But we did manage to catch this one, before she could get close enough to jump onto the camera! But she was running at it already!

She loved to spend time sitting on my head.

She was not usually a shoulder sitter. She preferred heads, in this case, Emma's.



She would use my hair like a tether rope and slide down by it to nibble at my face.
Although she did sit on shoulders so she could indulge in another interest...

...For some reason she also liked to look in mouths.

 She'd put half her body in there if she got the chance. Very trusting of her, but I nearly bit her head off once when she stuck her head in there while I was talking.
  She had to be a part of everything, and was very curious.
Irving helping to make a phone call in Ken's messy computer room.
  We tweeted back and forth constantly.
  One day, when Irving was about 9 months old, I had spent the morning working around the house with her on my head. It was so normal for us I didn't even think about it after a while. I found a lady bug and went to throw it out the back door--forgetting Irving was on my head. Of course, she flew out the door, and continued down the street and around the corner. It was November, and there was a freezing cold rain falling. I ran after Irving, but she was nowhere to be seen. I stood in the street and screamed to the family for help. Ivy was in school, but Emma was home from college and Fuzz was doing computer school and only went in for German class in the afternoon. Ken was home too, since it was 10:45 AM. They all ran out. Fuzz went all the way to the corner, barefoot and in pajamas trying to see her. Ken told me she was gone and there was nothing I could do, so I should come in. But I couldn't leave her out in the cold, She probably wouldn't survive. And she was so friendly, she would land on our dog's head. She would certainly be eaten by something. I was so upset I tried to tweet to her and couldn't get it out. Ken told me to calm down and tweet to her. I grabbed my coat and started down the street tweeting. When I got to the corner I heard her tweet back, but from waaaaaaay down the street. But I kept tweeting and in a second I heard her very close. She had come back.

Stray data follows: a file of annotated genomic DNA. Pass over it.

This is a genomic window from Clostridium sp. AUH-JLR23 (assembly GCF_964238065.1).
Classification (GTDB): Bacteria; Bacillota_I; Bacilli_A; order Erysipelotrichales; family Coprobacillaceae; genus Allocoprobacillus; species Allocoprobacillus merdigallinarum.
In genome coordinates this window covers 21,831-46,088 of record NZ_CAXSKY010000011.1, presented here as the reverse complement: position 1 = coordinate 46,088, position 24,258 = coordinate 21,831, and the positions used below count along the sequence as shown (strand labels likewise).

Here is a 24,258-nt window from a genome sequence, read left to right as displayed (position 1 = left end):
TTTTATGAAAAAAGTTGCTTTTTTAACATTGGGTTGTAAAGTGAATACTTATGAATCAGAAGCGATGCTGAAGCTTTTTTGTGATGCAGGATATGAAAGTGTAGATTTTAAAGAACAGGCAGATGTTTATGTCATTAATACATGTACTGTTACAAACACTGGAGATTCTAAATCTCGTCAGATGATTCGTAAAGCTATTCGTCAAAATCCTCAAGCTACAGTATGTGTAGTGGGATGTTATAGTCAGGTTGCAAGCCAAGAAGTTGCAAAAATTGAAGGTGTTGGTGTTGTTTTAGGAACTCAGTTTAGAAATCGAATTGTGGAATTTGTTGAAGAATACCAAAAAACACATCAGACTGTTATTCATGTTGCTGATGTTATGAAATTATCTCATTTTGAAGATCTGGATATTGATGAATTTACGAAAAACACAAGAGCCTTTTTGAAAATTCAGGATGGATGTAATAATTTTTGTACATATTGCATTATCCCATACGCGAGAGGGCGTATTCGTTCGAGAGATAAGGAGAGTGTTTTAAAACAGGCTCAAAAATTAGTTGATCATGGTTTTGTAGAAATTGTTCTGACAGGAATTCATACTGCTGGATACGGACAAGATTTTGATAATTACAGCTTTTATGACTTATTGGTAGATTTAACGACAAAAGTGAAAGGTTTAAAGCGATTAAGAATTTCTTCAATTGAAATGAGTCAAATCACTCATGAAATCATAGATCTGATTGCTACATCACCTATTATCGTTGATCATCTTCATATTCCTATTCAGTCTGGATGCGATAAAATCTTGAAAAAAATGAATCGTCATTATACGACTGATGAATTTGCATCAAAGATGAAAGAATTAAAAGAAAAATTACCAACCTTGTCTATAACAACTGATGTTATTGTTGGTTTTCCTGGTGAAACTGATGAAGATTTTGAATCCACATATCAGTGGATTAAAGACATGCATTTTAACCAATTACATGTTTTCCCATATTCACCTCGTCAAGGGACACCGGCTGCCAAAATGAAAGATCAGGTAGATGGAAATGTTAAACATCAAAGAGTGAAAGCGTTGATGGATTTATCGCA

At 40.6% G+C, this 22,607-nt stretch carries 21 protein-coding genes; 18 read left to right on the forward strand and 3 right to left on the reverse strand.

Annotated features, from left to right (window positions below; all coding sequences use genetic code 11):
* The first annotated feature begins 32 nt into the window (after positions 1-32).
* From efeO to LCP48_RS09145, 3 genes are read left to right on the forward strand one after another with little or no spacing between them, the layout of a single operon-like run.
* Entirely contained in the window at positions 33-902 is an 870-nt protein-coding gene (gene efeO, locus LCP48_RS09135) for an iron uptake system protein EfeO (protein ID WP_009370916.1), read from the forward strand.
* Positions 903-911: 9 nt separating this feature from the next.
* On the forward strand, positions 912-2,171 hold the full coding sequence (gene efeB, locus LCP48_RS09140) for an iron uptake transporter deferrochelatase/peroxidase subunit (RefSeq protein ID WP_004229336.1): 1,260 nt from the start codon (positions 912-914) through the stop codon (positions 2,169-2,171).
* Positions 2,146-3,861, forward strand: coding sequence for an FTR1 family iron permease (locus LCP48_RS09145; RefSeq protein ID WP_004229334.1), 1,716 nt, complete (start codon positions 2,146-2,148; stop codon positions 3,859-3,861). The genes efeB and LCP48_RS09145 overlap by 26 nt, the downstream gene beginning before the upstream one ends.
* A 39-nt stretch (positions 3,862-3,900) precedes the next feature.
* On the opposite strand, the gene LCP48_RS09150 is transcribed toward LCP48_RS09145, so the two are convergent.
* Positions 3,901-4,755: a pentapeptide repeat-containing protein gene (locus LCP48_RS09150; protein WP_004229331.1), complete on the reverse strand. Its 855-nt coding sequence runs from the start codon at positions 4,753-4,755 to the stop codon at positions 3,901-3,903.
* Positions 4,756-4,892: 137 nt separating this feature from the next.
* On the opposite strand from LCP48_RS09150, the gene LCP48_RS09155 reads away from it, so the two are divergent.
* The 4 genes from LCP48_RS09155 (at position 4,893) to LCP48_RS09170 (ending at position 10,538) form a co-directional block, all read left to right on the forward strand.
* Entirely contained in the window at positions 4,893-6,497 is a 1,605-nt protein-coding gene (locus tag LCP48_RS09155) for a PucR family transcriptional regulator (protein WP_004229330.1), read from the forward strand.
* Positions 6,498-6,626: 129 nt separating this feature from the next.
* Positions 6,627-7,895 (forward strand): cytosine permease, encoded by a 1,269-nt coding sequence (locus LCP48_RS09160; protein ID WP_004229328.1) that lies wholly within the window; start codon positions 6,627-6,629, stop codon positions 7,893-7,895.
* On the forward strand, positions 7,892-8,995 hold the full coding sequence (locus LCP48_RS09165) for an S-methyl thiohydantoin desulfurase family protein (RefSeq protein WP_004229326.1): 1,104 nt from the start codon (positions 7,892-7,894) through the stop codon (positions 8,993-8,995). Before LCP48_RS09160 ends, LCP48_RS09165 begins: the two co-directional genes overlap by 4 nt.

I found her on the roof of a house on the next corner and across the street. I couldn't see her, but we tweeted back and forth for a while. Fuzz had put on shoes and a coat at my insistence, and was out looking too. Emma had gotten dressed and came to the house where we were. It's a good thing no one was home because we stood outside their house tweeting and calling, "Irving!" Emma brought Irving's cage over in case we could coerce her back into it. But Irving stopped tweeting back. I wasn't sure if she had flown away or decided to do what she did at home after a bath: take a nap until she dried off, and no tweets until she woke back up.
  Fuzz thought he saw her fly around the back of the house, but he wasn't sure. We decided he would head down an alley on the other side of the side street, and I would take the alley behind the house where she had been. I started down the alley tweeting, and there she was,on a bush behind the house. She flew from bush to tree, to tree, to tree, until eventually she was 2 more house down.
  The whole family spent the day trying to get Irving to come down. But it rained all day. It was freezing cold. A group of sparrows were in a bush under the edge of a shed, but Irving was in a bare tree in the cold rain. I tweeted to her on and off all day so she wouldn't forget I was there. Eventually we realized Fuzz was late for German, and Emma ran him to school, still in his pajamas and boots. She came back with a net, but that didn't work either. I had to explain to the lady whose tree Irving ended up in, why we were all behind her house, with two vehicles, (Emma's and ours.),and a 16 foot ladder up her tree. Irving had parked in their tree and decided to take her nap until she dried off.